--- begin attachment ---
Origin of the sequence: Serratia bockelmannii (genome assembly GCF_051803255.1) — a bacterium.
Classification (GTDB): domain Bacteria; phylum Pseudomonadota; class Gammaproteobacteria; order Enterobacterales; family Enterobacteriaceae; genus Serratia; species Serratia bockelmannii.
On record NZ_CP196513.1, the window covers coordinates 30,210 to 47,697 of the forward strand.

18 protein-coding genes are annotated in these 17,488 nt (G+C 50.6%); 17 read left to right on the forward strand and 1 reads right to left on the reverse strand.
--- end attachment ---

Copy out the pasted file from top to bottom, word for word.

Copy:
Origin of the sequence: Serratia bockelmannii (genome assembly GCF_051803255.1) — a bacterium.
Classification (GTDB): domain Bacteria; phylum Pseudomonadota; class Gammaproteobacteria; order Enterobacterales; family Enterobacteriaceae; genus Serratia; species Serratia bockelmannii.
On record NZ_CP196513.1, the window covers coordinates 30,210 to 47,697 of the forward strand.

18 protein-coding genes are annotated in these 17,488 nt (G+C 50.6%); 17 read left to right on the forward strand and 1 reads right to left on the reverse strand.